The brilliant take away from all of this is that once pandemic restrictions were eased people flooded the area with what Aldred calls their ‘pandemic puppies’ killing and scaring away the birds whose nests were on the ground. The arrival of so many humans scared all of the animals back into hiding and leading their lives in a very different way than during the period when no persons were allowed into the forest. The Forestry Commission listened to Aldred about managing visitor numbers and the woodland paths so that the animals would not be harmed by humans who visit the area.
Each of these stories brings us hope and encouragement. I am delighted to hear that the ornithologists -after hearing from so many people – are providing food to the storklings. It is hoped that those in Estonia will return and place more fish on the nest or nearby for Jans. That nest is wide enough. The Latvian nest is problematic because it is too narrow and might collapse if someone tried to place fish directly on it. Let us hope that the feeding continues and that it is successful.
We also have a late hatch – little Malin at the Collins Marsh nest in Wisconsin. So far, Malin has had only one fish and that was delivered by Collins around 8am. I really hope that he is going to get enough food today. This is another nest that needs someone to supply fish for the family because of the drought and heat that has happened.
Malin is getting some air beneath his wings in the image below and those feathers look good. Oh, he is so tiny!
Over in Cumbria, big sibling 462 got the fish and there is Tiny Little hollering for White YW to bring her one! And, of course, she is giving her big sibling ‘that look’.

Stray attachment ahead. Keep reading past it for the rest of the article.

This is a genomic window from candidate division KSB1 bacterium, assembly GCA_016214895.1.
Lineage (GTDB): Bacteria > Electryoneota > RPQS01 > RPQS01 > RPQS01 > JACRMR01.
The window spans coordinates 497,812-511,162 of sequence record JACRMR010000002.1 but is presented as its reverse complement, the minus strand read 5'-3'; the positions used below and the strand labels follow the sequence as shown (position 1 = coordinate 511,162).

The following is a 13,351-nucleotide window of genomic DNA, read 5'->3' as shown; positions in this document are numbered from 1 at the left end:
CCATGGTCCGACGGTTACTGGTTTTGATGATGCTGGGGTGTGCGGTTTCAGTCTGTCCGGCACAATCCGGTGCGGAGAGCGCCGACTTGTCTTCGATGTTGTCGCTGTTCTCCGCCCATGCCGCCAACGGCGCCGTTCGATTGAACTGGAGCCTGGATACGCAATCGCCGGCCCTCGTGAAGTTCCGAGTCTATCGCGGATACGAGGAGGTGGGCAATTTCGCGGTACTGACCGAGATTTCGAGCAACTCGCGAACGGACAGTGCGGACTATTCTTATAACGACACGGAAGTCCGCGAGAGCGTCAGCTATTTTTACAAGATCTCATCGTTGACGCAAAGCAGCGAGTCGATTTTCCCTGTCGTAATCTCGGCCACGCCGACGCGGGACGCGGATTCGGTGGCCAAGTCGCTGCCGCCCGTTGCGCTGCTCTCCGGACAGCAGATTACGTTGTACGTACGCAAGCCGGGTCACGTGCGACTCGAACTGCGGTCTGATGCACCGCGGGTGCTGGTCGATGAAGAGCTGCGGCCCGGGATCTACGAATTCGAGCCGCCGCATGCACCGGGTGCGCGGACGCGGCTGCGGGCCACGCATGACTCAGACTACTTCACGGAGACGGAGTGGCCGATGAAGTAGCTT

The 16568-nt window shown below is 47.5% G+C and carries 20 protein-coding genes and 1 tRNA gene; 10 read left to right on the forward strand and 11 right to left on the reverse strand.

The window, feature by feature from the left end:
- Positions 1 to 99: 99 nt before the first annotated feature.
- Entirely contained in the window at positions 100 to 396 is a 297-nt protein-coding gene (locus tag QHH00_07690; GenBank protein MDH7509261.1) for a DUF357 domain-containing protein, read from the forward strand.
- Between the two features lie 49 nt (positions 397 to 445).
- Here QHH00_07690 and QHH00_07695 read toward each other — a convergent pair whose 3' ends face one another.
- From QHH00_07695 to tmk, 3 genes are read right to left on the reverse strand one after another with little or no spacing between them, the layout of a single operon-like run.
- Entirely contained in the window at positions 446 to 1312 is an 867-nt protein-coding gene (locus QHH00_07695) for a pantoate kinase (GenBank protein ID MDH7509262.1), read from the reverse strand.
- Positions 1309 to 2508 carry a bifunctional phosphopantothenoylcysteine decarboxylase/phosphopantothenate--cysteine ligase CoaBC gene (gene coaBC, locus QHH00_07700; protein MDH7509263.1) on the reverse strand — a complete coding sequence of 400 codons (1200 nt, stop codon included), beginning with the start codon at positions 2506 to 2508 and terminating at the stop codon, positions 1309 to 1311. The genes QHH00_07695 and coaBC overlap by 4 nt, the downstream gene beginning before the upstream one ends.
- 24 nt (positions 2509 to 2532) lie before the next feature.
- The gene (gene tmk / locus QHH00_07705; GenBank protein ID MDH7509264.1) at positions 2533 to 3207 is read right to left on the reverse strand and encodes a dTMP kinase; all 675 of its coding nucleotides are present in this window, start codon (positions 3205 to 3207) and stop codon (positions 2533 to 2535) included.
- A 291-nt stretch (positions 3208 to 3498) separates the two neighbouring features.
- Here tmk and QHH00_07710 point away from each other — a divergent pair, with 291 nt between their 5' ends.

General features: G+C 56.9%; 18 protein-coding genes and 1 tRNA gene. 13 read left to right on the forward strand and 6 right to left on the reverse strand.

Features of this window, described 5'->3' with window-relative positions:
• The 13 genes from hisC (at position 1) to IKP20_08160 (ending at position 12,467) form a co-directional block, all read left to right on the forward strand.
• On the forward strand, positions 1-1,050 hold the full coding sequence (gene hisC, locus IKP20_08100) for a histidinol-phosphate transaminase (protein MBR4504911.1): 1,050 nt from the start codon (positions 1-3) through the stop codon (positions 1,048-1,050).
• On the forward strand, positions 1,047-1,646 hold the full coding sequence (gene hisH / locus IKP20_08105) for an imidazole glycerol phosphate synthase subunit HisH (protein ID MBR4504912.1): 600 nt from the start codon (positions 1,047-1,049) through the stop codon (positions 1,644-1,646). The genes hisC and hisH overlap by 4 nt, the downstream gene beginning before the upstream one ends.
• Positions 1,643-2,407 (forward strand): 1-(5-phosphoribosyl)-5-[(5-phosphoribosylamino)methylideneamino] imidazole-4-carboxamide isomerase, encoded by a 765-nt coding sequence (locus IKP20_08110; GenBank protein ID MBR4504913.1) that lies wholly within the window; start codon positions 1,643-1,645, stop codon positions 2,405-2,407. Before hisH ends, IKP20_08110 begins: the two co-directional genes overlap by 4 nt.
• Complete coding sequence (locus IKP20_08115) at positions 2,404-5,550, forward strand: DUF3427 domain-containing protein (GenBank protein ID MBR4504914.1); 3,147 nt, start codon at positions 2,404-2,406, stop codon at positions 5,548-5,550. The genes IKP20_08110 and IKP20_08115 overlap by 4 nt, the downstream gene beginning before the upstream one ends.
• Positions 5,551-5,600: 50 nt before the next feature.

It is another hot day on the Canadian prairies. My resident Blue Jay has learned where to sit to tell me that more water is needed in the bowls or that the ‘buggy’ suet is all gone. Him and his mate plus another Jay have been coming to the garden for several years. They live in a tree just across the back lane. It is always lovely to see them playing in the bird bath!
Thank you so much for joining me. Send all of your best wishes to the birds who are in the process of migrating. It could be catastrophic if all of them perish in the fires trying to get to Africa. At the same time, take a cue from what has happened in Latvia and Estonia – support those that want food tables set up to help the birds survive. Donate fish if you have them to give. One other thing is to thank those who helped and are continuing to help. Take care everyone.
Thank you to the following for their streaming cams where I took my screen shots: Collins Marsh Nature Centre, Cumbrian Wildlife Trust and the Foulshaw Moss Osprey Cam, the Latvian Fund for Nature and the Eagle Club of Estonia. Thank you to the banders in Estonia and the persons supplying fish to Grafs in Latvia. We appreciate your stepping in to show how much you care at this critical time for the birds. Thank you ‘S’ for sending me all of the news. It is much appreciated.